A suicide bomber has killed at least 70 people at the main gate of a hospital in Quetta, Pakistan, where lawyers had gathered to honor a prominent colleague who was shot dead earlier the same morning, authorities said.
The extremist group Islamic State and a faction of the Pakistani Taliban issued conflicting claims of responsibility for the August 8 attack that also wounded more than 100 others, many critically, in the capital of the southwestern province of Balochistan.
The bomber struck shortly after the body of Bilal Kasi, president of the Balochistan Bar Association, was brought to the hospital.
Police said most of the victims were lawyers who had gathered at Civil Hospital to honor Kasi, who was gunned down by unknown assailants on his way to Quetta’s main court complex.
Mohammad Din Kakar, one of the lawyers at the hospital gate, told RFE/RL that he had come to grieve for Kasi and was caught in the blast:
"I arrived [at the hospital] around 9:45 a.m.," Kakar said. "I saw Kasi's dead body, many lawyers were standing around [and] a lawyer asked a policeman on duty not to let people in and to close the doors. Then we walked out and the blast occurred. I lost consciousness after that."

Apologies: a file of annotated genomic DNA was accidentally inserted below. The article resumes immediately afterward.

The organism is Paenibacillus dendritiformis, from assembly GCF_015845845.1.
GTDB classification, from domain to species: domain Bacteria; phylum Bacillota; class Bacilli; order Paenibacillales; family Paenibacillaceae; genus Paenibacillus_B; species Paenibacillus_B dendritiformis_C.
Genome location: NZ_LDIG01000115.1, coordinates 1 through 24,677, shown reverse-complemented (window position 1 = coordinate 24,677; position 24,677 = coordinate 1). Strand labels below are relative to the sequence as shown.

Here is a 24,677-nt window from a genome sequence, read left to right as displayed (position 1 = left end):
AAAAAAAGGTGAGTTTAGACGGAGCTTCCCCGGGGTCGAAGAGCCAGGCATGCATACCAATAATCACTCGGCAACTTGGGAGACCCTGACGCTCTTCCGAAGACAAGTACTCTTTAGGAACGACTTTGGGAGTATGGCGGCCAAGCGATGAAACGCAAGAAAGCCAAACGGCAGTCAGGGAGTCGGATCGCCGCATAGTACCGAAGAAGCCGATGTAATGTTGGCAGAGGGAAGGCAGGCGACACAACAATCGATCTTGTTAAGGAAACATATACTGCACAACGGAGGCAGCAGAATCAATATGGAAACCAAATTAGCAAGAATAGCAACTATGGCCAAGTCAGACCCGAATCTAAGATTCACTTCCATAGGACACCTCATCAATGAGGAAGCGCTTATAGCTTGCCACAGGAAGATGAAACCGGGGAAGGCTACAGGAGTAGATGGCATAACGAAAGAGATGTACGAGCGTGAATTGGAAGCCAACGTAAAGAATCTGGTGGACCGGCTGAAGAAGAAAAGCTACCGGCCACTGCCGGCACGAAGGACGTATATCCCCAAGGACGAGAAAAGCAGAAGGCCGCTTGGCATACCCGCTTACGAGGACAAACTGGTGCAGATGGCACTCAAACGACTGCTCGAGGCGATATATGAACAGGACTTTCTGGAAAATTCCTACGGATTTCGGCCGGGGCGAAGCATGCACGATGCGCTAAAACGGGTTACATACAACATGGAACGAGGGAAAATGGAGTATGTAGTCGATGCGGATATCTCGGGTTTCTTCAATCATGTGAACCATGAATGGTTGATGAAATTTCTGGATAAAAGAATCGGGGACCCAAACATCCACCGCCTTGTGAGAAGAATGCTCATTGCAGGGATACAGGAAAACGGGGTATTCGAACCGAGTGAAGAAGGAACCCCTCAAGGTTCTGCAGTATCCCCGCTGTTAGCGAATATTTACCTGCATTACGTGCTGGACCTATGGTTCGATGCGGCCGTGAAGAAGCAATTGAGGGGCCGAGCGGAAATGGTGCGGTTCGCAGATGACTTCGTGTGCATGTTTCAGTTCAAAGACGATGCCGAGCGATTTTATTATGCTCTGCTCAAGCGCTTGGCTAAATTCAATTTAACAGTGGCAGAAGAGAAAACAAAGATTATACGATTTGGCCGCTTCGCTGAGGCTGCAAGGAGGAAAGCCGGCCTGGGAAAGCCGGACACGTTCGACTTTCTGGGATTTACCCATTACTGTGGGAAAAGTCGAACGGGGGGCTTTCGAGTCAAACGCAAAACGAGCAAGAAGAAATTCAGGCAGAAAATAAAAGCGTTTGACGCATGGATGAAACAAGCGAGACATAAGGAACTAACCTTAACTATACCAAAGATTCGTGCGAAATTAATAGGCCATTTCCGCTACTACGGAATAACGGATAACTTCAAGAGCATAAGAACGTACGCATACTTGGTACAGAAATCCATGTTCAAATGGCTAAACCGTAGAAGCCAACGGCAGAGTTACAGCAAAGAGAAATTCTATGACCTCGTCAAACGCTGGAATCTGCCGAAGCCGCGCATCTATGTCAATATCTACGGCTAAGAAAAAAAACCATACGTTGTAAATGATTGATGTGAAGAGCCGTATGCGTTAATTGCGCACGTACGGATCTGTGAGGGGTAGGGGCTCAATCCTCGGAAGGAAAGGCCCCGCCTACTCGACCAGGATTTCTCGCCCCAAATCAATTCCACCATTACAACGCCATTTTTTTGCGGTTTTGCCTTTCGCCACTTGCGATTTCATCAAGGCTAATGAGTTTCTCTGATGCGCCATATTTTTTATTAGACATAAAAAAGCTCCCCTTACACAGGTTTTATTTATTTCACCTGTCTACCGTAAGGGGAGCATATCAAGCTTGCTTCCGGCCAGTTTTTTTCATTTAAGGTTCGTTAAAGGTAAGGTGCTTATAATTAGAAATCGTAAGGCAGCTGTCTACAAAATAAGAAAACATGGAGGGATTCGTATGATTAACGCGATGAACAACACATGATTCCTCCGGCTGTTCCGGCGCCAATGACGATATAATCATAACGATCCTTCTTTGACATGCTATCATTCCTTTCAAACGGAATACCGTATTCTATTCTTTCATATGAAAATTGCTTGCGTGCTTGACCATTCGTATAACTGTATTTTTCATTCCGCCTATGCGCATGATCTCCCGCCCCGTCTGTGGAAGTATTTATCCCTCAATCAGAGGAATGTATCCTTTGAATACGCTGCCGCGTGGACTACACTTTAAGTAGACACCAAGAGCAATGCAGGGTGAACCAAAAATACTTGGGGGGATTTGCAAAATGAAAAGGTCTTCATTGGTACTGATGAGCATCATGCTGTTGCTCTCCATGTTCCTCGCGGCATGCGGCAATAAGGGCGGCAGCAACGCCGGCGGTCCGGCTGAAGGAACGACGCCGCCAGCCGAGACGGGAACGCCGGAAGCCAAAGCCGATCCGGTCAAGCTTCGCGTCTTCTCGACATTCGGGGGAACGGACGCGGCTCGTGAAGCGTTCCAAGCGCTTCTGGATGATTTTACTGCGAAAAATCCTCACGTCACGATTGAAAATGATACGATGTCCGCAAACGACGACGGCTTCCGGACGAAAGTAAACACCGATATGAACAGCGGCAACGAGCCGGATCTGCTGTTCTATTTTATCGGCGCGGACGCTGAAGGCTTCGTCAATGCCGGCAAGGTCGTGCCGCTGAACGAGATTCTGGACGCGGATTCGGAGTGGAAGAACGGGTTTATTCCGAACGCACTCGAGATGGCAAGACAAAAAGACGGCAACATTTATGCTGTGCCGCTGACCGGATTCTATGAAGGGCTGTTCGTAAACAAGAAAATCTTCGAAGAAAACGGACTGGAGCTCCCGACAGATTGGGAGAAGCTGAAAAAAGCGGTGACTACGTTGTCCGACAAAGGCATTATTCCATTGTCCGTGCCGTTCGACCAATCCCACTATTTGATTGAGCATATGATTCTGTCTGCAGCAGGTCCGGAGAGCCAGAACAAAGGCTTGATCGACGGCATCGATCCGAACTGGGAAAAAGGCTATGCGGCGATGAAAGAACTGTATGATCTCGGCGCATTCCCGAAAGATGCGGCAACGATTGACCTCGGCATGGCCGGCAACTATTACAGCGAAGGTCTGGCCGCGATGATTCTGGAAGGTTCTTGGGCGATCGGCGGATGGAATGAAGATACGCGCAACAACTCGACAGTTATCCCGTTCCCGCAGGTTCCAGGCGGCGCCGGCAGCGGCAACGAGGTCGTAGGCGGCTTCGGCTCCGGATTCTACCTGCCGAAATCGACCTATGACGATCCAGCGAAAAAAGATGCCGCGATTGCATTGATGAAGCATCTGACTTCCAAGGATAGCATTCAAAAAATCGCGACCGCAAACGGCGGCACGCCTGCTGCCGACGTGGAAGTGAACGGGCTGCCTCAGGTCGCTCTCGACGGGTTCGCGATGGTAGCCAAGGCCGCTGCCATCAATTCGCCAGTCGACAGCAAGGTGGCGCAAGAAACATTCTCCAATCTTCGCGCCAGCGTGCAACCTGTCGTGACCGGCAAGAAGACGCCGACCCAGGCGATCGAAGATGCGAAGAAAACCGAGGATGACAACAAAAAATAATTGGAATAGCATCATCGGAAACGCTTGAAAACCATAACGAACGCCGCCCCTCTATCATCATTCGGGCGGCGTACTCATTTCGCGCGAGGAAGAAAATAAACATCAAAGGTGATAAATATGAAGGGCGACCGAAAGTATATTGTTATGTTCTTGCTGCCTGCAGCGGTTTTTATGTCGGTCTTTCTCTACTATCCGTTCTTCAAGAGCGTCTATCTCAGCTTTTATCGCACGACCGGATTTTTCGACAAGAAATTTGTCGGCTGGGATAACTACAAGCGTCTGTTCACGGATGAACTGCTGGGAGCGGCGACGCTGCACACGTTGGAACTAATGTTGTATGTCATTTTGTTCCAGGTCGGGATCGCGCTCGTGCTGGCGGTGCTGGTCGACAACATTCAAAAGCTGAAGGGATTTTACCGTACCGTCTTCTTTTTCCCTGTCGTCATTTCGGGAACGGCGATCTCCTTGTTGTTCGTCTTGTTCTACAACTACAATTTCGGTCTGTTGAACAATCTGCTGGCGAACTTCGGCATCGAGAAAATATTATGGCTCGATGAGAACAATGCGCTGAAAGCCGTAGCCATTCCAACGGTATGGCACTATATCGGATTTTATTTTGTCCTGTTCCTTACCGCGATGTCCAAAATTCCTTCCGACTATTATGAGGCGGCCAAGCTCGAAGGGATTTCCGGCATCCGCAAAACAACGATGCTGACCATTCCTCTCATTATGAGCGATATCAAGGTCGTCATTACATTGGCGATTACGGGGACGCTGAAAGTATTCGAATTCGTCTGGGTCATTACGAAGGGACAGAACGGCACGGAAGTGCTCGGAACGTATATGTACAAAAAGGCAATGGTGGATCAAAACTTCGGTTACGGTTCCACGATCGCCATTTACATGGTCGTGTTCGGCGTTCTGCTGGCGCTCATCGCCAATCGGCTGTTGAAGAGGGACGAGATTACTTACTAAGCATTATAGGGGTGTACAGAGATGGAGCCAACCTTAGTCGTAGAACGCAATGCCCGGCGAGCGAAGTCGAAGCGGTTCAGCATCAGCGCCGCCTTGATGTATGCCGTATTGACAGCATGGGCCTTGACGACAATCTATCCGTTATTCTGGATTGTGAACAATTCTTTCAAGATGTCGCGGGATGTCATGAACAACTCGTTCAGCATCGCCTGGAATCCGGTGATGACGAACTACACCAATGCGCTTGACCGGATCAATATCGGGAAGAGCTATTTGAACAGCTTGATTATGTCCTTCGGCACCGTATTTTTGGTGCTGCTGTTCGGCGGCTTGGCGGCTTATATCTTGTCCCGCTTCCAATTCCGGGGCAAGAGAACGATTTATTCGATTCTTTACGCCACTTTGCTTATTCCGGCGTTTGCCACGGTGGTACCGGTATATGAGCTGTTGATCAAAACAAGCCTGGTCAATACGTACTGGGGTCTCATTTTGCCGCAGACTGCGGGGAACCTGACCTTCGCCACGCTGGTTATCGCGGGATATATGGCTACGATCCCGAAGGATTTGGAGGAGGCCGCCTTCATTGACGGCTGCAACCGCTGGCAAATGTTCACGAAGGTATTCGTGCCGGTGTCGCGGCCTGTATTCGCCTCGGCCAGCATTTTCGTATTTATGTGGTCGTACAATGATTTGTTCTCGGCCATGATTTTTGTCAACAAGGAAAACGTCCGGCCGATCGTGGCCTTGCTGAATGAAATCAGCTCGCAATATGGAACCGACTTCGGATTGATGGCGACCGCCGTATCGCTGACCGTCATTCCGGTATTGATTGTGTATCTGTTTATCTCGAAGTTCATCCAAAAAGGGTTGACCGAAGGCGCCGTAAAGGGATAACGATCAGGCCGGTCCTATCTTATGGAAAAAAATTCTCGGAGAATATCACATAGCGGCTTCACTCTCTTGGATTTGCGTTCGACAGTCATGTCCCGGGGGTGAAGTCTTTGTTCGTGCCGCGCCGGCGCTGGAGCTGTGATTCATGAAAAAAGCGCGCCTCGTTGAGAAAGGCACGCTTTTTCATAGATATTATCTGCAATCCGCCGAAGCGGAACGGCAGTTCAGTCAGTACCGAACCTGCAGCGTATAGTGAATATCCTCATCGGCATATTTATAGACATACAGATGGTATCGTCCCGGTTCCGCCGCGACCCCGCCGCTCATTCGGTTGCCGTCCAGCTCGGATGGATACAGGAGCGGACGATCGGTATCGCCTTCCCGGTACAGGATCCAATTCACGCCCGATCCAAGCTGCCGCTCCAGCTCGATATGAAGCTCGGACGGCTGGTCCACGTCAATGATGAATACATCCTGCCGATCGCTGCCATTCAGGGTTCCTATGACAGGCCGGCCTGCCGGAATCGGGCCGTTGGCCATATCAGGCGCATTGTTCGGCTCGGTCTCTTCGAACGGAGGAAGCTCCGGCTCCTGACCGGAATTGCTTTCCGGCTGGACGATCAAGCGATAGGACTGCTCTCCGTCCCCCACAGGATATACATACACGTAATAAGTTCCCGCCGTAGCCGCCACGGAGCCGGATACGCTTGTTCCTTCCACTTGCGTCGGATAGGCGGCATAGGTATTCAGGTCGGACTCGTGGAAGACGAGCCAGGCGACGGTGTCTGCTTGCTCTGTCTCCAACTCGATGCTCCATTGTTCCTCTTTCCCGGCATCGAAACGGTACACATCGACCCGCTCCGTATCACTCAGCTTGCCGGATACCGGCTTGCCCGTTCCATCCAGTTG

Anwar ul-Haq Kakar, a spokesman for the government of Balochistan Province, said the attack at the hospital appeared to have been "preplanned."
As many as 200 people had gathered at the hospital to pay respects to Kasi when the suicide bomber struck.
Sarfraz Bugti, the provincial interior minister, denounced the attack as an "act of terrorism."
Hours after the attack, there were conflicting claims of responsibility.
The Islamic State (IS) extremist group said that it carried out the bombing. If so, it would be the first that IS has claimed an attack in Balochistan, though it has been behind previous attacks in Pakistan.
Meanwhile, the Pakistani Taliban faction Jamaat-ur-Ahrar also claimed responsibility. The group’s spokesman, Ehsanullah Ehsan, said it would release a video of the bombing soon.
Television footage from the hospital showed scenes of chaos, with panicked people fleeing through debris as smoke from the explosion filled the corridors.
"I was coming for my shift at the office [and] as soon as I reached the gate, there was a blast and people came running out," an unidentified witness told Reuters. "I left my bike there, and as I entered, I saw dead bodies scattered all over the place. There was blood all over. The injured people were covered with blood. "
Many of the dead appeared to be wearing black suits and ties, the traditional uniform of lawyers in Pakistan.
Pakistani lawyers' associations have announced seven days of mourning and a one-day boycott of courts nationwide to protest the bombing.
Balochistan, which borders Iran and Afghanistan, has major oil and natural-gas resources but is afflicted by Islamist militancy, sectarian violence between Sunni and Shi'ite Muslims, and a separatist insurgency.
Quetta has also long been regarded as a base for the Afghan Taliban, whose leadership has regularly held meetings there in the past.
Pakistani hospitals have been targeted by militants previously.
In 2010 a bomb killed 13 people outside the casualty department of a hospital in Karachi, where victims of an earlier attack were being treated as relatives gathered.
With reporting by Reuters, AP, and AFP